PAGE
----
Ask any Malifaux player or go to any Malifaux internet community and one of the first things they will tell you is that in Malifaux terrain matters. Malifaux requires a dense amount of terrain compared to other wargames and it really needs a larger variety. Look at most Warmahordes tables and you will see a few forests, a hill and some walls. Malifaux wants buildings to climb, cover to hide behind, hazardous terrain to drag models into and dense terrain if you are playing Lilith. Learning to take advantage of the table in Malifaux will help lead you to victory.
Choosing A Battlefield
When playing a game of Malifaux the general rule is that if you took all the terrain and put it in a pile it should cover 1/3 of the board. Which means that when spread out there shouldn't be more than a four or five inches between pieces of terrain and few wide open spaces. There should be a variety of terrain as well. Don't go for the same 3 buildings, 2 walls and 2 forests. Play around and create some unique battlegrounds. Add levels of height to the board, fight on bridges and balconies. Dive behind a fountain in the square or avoid gator infested swamps. The more varied your board, the more fun your experience will be and the the more tricks you will learn to use.
*Caveat: Make sure to always go over terrain rules before each game with your opponent. Decide which qualities each piece of terrain has, so that questions don't come up in the middle of the game. Remember that some terrain pieces might have multiple terrain qualities, like dense and hard cover or hazardous and climbable.
One of the more overlooked aspects of wargaming is initial deployment. Lots of people drop their models in a line or a cluster aimed directly at their objectives or counter to an opponent's models without really giving the lay of the land consideration. Sometimes the terrain set up can lead you to an easier route or slow you down enough to deny you. If you win initiative take a look at where everything is set up before you choose your side. Perhaps there's a good vantage point for a sniper within easy reach, or if you have a model that isn't impeded by terrain you can set it up to simply move through areas your opponent will have a harder time reaching. If you know your opponents models will have a hard time getting through a mass of hazardous terrain, give them that side of the board and make them work for it.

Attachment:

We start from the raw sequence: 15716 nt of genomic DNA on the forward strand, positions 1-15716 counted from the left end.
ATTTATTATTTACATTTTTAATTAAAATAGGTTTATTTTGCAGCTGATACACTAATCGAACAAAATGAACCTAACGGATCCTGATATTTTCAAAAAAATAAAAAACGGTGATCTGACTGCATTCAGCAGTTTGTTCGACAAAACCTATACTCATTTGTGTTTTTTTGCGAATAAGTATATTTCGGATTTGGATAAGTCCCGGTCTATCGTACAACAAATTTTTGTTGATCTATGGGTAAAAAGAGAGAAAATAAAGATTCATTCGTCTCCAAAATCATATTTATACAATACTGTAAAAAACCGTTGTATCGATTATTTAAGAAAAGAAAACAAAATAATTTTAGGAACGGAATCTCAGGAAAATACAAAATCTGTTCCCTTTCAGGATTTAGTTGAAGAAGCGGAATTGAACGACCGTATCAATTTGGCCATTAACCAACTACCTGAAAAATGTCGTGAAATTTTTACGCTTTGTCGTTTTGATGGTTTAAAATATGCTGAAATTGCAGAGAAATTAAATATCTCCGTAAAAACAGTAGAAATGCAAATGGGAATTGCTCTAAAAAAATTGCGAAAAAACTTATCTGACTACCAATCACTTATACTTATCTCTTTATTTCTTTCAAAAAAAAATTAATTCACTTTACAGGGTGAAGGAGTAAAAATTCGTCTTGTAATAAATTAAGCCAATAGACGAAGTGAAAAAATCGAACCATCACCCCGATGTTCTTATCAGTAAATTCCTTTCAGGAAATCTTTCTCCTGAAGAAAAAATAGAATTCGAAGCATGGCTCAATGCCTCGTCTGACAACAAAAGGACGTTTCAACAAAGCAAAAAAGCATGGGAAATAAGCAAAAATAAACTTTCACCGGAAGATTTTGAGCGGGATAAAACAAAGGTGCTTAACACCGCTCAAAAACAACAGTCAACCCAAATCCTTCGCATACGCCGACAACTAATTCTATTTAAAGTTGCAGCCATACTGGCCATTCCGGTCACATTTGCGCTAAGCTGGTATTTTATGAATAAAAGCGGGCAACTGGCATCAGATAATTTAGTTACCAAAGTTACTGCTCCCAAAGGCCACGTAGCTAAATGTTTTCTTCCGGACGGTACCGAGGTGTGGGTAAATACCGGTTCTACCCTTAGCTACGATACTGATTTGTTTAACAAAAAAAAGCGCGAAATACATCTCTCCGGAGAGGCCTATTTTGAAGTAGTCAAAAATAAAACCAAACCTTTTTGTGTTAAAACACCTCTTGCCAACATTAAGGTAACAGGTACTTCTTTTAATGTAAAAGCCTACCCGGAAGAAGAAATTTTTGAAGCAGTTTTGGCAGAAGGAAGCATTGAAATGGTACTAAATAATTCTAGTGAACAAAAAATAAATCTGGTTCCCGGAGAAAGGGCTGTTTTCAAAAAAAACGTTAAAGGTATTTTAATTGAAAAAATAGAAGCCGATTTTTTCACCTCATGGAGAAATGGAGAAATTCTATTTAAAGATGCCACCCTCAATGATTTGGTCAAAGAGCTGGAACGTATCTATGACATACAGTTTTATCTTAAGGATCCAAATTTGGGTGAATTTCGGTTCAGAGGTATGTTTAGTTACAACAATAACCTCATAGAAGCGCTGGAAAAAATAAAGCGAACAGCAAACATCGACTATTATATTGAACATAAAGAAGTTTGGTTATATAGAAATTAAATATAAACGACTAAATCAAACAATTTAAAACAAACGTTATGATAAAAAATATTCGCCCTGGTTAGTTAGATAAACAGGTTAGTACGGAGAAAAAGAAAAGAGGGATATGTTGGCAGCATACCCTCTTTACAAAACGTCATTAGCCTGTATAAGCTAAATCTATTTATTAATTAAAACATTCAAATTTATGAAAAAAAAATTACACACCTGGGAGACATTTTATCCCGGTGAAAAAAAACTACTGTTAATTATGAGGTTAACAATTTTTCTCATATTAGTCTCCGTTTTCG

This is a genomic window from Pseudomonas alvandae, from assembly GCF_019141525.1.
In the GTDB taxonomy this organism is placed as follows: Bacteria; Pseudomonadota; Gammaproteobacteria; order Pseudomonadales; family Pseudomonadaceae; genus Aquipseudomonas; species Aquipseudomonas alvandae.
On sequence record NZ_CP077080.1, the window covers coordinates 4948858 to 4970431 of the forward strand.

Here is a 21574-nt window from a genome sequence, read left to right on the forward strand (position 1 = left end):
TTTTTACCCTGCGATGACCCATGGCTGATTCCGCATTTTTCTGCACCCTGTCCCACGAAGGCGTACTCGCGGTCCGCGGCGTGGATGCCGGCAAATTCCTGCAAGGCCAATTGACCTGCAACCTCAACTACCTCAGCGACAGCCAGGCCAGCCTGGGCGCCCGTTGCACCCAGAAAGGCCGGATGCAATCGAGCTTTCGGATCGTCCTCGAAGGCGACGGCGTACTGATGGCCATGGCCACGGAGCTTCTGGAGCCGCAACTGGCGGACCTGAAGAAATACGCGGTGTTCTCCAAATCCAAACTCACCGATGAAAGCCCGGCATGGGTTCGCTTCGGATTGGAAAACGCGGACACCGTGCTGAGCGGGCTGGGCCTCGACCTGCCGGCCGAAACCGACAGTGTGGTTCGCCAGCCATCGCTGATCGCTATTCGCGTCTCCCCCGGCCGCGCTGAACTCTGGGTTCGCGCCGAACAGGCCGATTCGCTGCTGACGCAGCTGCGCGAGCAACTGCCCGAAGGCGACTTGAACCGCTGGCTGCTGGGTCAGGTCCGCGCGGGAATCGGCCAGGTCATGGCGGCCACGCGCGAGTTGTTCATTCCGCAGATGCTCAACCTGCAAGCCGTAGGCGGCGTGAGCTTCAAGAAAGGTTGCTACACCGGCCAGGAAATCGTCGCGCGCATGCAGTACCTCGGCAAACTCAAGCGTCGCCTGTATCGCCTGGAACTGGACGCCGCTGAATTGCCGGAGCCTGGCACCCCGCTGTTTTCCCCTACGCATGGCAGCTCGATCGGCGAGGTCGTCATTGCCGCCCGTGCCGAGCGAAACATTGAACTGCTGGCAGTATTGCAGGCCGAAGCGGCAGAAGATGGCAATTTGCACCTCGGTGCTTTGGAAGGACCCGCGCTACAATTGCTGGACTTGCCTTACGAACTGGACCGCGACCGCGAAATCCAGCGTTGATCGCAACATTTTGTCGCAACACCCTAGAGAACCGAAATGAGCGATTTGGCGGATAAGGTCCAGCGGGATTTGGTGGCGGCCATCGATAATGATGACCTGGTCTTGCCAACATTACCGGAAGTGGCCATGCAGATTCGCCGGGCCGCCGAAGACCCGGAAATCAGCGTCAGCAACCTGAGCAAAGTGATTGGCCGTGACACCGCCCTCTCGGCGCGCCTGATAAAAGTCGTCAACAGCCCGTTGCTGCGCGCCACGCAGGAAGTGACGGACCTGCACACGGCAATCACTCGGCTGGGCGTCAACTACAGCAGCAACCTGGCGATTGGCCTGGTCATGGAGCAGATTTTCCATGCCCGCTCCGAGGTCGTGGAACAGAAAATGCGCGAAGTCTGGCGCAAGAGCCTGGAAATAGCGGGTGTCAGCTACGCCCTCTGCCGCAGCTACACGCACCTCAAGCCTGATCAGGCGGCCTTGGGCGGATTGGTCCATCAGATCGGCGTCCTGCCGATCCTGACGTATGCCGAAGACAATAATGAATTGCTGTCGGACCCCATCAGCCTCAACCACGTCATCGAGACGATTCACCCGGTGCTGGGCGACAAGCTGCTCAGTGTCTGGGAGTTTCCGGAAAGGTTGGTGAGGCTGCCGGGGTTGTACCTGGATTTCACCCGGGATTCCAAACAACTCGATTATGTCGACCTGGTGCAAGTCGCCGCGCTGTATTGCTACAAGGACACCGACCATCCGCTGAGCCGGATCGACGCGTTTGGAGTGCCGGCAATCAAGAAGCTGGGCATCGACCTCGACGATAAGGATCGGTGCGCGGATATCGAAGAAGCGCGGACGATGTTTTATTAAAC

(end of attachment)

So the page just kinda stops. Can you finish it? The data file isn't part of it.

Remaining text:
|Cue gunfight music|
These are wide open lanes that allow a crew full of shooting actions free access to your models. It doesn't always happen in Malifaux, and if the terrain is set up properly you should be able to avoid them, but when you can't it can be a nightmare. Many starting Malifaux players, myself included, fall to Perdita and her Ortegas over and over by simply walking into the field of fire instead of going a less direct route. Shooting lists aren't always common in Malifaux but when they are things can get ugly. Use blocking terrain and dense forests to your advantage. Learn to force them to come to you instead of the other way around.
|I can see my house from here!|
Climbable terrain is a fun aspect of Malifaux that can offer you some opportunities to go after enemy models that are hiding, especially little guy like Gremlins. There are a few things to keep in mind when dealing with climbable terrain though. First off all be ware the movement penalties. If there are no stairs you lose an inch for every inch you move. Secondly, beware pushes and lures. Most snipers and shooting models are on the squishy side and a fall can bring them down with a single AP from an opponent.
|Can you imagine Lucius wading through this?|
Probably the least used but the most amusing terrain in the game, if you aren't playing with Hazardous you are cheating yourself. Go ahead, try it next game. Stick a ranged character behind a cactus bush and watch the melee guys come try to take it, or bring a Belle and lure someone right into quick sand. Hazardous terrain can do a good bit of work for you if used correctly.
|if you look closely, you can see a nephilim|
Can't See the Forest For the Trees
Dense forests usually only come in small patches in Malifaux being that its mostly urban landscape but they can also be immensely useful. If you are inside of the dense terrain you get hard cover, if you are on the other side you can't have LOS drawn to you. Incorporeal models can frustrate anyone trying to take them down by zipping through a forest to get away, the same for leaping models who can simply jump over the trees.
Soft and Hard Cover
There should always be plenty of sources of soft and hard cover on the table. From crates to walls, under bridges or behind wagons, make sure you go over with your opponent which terrain pieces represent each type of cover before the game. Just like in the shoot outs in the old westerns, using these pieces will help keep your models alive in a gun fight.
Malifaux is a fantastic game with some of the most balanced rules out there but one of the biggest things that draws people into the game is the setting. Stuck between the Old West, Steampunk and Gothic Horror the background of the game is why we pick the faction that we do and the masters that we play. Make sure that your battlefields reflect that ambiance. Your crews should fight undead in the sewers, or brave the wilds to tackle terrifying neverborn not just mill around on reused 40k hills and rocks.
If you don't have access to a lot of terrain and feel crafty, Youtube is a great source for DIY ideas for cheap and easy to make terrain. Check it out, once you get started in the hobby aspect of things its almost as addictive as playing.
Until next time, Keep Cheating Fate-- John Fox